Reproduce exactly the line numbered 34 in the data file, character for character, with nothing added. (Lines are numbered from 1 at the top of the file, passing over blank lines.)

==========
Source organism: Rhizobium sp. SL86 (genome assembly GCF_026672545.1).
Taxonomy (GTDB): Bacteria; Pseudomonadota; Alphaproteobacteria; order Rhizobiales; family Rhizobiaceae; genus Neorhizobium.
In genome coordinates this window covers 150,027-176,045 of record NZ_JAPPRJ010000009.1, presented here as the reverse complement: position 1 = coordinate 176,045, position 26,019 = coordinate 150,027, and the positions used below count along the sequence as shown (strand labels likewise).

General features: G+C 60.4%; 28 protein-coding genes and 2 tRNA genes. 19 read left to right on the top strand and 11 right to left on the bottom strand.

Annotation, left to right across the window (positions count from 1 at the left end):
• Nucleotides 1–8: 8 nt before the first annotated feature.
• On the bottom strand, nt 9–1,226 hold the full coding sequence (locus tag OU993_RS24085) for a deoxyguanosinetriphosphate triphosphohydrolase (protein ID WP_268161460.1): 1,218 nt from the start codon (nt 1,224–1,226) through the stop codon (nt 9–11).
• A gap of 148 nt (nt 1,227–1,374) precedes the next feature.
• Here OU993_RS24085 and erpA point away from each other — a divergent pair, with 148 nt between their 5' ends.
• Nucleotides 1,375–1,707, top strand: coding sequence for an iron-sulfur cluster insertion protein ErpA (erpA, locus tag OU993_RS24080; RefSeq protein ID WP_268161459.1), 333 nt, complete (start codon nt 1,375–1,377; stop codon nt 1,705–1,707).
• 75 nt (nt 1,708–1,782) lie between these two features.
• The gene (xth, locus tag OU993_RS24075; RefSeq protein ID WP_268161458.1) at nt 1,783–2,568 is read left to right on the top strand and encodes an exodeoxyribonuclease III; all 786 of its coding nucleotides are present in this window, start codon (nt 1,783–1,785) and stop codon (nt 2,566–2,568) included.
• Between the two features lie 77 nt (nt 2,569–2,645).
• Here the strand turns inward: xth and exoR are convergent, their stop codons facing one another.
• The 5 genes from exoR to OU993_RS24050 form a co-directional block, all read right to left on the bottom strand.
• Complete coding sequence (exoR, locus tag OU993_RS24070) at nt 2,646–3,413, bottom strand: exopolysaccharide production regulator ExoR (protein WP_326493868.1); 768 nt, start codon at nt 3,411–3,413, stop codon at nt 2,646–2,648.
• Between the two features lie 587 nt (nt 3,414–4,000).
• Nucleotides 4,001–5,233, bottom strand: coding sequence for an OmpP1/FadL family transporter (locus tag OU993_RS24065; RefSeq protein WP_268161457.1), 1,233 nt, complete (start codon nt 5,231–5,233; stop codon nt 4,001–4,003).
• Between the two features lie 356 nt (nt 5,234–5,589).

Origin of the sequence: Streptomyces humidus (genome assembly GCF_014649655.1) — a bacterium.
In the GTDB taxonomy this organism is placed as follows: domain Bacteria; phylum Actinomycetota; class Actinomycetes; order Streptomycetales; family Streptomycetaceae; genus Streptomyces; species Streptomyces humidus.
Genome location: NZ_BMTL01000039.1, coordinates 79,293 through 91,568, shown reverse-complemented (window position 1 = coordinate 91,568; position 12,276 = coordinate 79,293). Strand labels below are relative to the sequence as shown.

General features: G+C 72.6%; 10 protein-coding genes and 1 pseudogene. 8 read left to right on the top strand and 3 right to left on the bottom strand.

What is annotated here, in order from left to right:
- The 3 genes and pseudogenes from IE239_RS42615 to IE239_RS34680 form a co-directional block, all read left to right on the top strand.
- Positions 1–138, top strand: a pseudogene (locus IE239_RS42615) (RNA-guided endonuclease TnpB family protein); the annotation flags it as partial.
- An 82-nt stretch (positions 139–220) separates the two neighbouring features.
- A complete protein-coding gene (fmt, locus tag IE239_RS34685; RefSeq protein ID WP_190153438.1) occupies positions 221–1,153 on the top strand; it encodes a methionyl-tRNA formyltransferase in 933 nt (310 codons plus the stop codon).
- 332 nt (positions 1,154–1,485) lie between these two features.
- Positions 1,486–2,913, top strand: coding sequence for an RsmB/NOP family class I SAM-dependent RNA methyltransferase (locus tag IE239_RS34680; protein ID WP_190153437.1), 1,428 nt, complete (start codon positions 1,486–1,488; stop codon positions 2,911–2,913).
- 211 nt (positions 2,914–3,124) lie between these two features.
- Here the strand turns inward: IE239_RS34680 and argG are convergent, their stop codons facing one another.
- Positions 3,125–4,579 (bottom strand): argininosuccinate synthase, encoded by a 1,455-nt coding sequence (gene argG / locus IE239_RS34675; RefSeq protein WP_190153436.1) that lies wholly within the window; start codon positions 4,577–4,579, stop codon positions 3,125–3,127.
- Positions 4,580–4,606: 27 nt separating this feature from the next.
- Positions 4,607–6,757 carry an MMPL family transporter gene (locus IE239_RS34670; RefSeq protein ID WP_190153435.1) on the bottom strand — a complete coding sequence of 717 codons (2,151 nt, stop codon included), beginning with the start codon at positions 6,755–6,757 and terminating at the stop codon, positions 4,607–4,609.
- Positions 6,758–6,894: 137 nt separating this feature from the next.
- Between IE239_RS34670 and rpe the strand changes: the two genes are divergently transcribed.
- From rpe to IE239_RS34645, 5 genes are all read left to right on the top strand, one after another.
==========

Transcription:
- Positions 4,580–4,606: 27 nt separating this feature from the next.